Wednesday, 29 June 2011

Wheat Delete

You might have noticed that I was giving away all my wheat stuff in my last post. I have just come to the conclusion that wheat gives me a tummy ache. When I eat it, my stomach feels hard and bloated and it hurts. I feel sluggish and tired and blah. I have, over the last few years, moved over into the SPELT camp. I bake exclusively with spelt and we eat spelt pasta. I use barley couscous and eat rye crackers as spelt, rye and barley all have considerably less gluten than wheat. Plus there are great gluten free options as well such as millet and quinoa and of course, rice. I have felt enormously better and being vegan I am used to making substitutions for stuff when I cook so what’s one more thing, eh?   We used to occasionally get a take away pizza and I loved the taste of it. But all that wheaty crust would leave me feeling horrible and constipated for days. I have tried in the past to make a spelt crust in my bread machine where the machine does the mixing and rising and you are supposed to just turn it out and roll it into your pan. Never had much success with that as you had to remember to start the bread machine hours before you wanted to make dinner and then the dough was mega sticky. So I wondered could I make a vegan, gluten free crust that actually tasted good? Here were the potential problems:

1. Most gluten free bready stuff tastes like ass.
2. Most better looking gluten free bready stuff has eggs in it.
3. Most gluten free recipes I found on line were from the US and either recommended sorghum flour (which I can’t find here) or Bob’s Red Mill brand flour mix--which contains sorghum--but costs £5 for a weenie little bag and I ain’t doing it.

So I looked at what purpose gluten free ingredients serve to put together my own recipe and this is what I found:

Tapioca flour: helpful where binding a moistening properties are required.
Buckwheat flour: Which despite having wheat in the name contains no wheat and is actually from a seed and is related to rhubarb. Who knew? It also has binding properties but is dark and strongly flavoured and is best combined with other bland flours so it won’t be so overwhelming.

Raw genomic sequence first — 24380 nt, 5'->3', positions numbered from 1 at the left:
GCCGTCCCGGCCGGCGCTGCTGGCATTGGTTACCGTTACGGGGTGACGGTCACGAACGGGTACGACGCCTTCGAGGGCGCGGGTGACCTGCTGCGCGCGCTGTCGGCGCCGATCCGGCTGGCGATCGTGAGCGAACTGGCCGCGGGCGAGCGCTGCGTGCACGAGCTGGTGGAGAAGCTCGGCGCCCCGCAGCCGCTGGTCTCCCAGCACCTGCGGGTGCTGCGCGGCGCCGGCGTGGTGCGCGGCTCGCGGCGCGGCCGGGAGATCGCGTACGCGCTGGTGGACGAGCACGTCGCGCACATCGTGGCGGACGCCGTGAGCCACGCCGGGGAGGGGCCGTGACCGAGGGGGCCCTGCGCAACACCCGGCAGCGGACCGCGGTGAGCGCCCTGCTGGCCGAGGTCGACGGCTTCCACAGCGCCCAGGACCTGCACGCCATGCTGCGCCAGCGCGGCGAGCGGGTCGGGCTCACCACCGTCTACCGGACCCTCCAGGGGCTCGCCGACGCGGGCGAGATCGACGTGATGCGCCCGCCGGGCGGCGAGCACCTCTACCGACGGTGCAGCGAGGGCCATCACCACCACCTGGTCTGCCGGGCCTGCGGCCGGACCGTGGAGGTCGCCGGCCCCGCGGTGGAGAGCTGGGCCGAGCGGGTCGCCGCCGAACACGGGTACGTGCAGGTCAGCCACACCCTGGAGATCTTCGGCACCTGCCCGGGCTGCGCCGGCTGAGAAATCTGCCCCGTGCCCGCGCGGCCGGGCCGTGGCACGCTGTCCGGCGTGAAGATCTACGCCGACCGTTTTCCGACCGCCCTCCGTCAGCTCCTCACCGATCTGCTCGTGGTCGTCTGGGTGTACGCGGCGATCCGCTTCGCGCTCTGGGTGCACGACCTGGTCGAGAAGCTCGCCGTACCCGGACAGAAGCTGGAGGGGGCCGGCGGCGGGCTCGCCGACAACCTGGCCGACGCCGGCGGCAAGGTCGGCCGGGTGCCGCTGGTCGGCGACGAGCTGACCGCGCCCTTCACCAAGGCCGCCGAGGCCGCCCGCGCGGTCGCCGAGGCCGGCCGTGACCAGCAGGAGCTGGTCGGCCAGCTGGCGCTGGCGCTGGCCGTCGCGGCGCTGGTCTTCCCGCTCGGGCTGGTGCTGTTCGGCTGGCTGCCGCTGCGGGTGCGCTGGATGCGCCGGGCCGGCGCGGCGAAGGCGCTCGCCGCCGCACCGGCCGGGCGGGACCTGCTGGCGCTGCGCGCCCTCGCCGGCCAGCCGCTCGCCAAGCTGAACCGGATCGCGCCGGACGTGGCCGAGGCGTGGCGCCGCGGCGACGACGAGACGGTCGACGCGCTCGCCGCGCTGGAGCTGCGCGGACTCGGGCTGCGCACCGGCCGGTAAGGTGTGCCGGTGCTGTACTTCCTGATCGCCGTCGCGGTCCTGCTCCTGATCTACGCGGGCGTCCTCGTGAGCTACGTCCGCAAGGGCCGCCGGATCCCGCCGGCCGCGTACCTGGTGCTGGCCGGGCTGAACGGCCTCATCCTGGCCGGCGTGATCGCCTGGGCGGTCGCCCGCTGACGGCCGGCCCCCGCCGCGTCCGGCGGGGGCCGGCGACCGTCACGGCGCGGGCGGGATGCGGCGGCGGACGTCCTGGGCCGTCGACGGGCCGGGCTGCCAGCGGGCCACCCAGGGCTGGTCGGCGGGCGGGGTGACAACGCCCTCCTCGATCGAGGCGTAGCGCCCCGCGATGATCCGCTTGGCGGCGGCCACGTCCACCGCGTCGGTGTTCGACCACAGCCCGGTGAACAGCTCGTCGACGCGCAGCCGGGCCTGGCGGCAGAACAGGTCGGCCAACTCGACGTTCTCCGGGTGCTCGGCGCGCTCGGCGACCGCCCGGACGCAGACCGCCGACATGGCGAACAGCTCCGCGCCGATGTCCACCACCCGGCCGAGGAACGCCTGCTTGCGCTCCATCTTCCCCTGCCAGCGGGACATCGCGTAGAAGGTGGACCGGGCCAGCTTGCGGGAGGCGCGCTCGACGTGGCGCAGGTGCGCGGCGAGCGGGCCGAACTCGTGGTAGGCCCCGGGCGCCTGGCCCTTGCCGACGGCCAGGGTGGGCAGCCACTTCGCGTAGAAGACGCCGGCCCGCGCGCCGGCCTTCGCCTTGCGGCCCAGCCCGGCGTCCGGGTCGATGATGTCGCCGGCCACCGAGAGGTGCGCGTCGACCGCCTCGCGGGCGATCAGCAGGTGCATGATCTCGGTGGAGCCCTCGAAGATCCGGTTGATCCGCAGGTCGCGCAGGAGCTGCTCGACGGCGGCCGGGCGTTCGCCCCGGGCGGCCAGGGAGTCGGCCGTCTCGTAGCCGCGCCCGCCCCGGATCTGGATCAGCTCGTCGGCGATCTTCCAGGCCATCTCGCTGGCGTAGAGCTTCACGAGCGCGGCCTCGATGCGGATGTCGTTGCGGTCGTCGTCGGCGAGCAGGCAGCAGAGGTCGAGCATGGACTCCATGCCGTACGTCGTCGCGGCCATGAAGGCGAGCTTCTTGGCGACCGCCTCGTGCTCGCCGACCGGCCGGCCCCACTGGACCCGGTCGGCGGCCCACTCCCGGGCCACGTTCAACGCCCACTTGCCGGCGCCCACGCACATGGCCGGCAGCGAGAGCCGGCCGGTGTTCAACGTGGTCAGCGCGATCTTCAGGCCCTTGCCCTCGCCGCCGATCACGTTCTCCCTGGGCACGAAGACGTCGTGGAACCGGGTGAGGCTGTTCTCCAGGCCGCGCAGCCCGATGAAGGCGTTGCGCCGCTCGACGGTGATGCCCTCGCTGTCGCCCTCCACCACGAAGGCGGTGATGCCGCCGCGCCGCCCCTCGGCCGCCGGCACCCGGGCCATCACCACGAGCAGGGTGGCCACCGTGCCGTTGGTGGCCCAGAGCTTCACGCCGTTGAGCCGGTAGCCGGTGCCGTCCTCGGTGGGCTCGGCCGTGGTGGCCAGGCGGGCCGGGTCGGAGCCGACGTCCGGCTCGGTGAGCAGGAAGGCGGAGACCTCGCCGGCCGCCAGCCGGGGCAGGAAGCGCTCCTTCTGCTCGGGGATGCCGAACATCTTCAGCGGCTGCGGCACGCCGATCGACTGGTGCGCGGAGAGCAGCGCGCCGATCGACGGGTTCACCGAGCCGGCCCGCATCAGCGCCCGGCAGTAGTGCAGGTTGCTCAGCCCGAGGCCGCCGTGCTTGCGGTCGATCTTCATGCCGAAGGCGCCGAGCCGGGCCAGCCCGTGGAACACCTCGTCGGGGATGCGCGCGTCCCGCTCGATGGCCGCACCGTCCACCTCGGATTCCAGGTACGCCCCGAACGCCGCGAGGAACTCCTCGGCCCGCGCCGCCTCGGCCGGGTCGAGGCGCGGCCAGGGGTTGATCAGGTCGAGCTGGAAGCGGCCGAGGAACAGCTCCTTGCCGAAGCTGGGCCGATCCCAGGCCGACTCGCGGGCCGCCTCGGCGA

Oat flour: Lightens baked goods. If you are really a celiac then make sure to get gluten free oats.
Chickpea flour: used a lot in Asian cooking. Can provide an "eggy" taste when making french toast.
Cornflour (cornstarch to my US peeps) makes lightly textured baked goods but can be a bit powdery so combine it with other flours to add moisture. If you have a corn allergy then sub in some arrowroot. Cornflour is just cheaper here.
Xanthum gum: Helps to replace gluten by giving the flours some elasticity.

Lots of recipes call for rice flour but I find it gritty and so I left it out. I also wanted to include some flax meal (ground flax seed) as it is a powerhouse of nutrition as well as goes all gooey and eggy in liquid and I thought it would help me bind stuff together.

Well after only 3 tries I invented the *perfect* gluten free vegan pizza crust recipe which also makes a killer flat bread that could be dunked in soup. It is also yeast free as some of my mates have yeast issues as well as the fact that yeast means you have to wait for it to rise and all that jazz and I haven’t got the time or the patience for that. It does contain those cheesy flakes of goodness nutritional yeast but those are an inactive yeast and therefore are acceptable for mates who are on a yeast free diets.

Spidergrrl’s Groovy Multi-grain Vegan Gluten Free Dough recipe 

Preheat the oven to 200C/400F

Sift together in a big bowl:
½ cup tapioca flour
½ cup buckwheat flour
½ cup oat flour (this is just ½ cup oats whizzed in your food processor until powdery)
½ cup chickpea flour
1/3 cup cornflour (cornstarch)
 2 tsp baking powder
½ tsp baking soda
 1 tsp xanthum gum

Then add:
1 tsp salt (I used lo-salt)
1 TB dried Italian herbs like basil, oregano, marjoram
2 TB nutritional yeast

Wisk all the dry ingredients to mix the flours.
Combine the liquid measurements in a small bowl or jug:
1 TB apple cider vinegar
1TB agave syrup (or honey if you exploit bees)
1 cup warm water
2 TB flax meal (or substitute 1 egg if you are an animal abuser)

Wisk together and then add the wet to the dry and stir until combined. I had to add a splash more warm water.

Line whatever pan you are using with parchment paper (round for a pizza/rectangular for flatbread) Then use a wet spoon or wet hands to flatten the dough into the shape of the pan. This really worked to keep the sticky down and didn’t make the dough too wet.

For pizza:
Bake for 15 minutes, take out of oven and add toppings (we used homemade tomato sauce, caramelised onion and pepper, olives, pineapple, sweet corn and smoked tofu) and bake for 10-12 more minutes.
Top with a sprinkle of “Parmesan cheese” (3 TB nutritional yeast/3 TB ground almonds/½ tsp salt blitzed in a blender)  

For flat bread:
Bake for 25-27 minutes.

This was really yum and not that difficult to do. I liked that it had a whole grain healthy slightly nutty flavour but without being overwhelmed by any one flour.

  I am not sorry to see wheat deleted from my life. It also helps in social situations where there are biscuits (cookies) that want to leap into my mouth. Much of the time they have eggs and milk in them so I feel happy declining, but there are some like ginger nuts and bourbons that are accidentally vegan and I could scoff the bag and then really regret it after not being able go to the loo for days. So it just helps on those tempting moments to know I have healthier, less sugar, less fat, wheat free vegan treats at home rather than cheap and nasty store bought rubbish full of palm oil and the metaphorical blood of orang-utans in it. 

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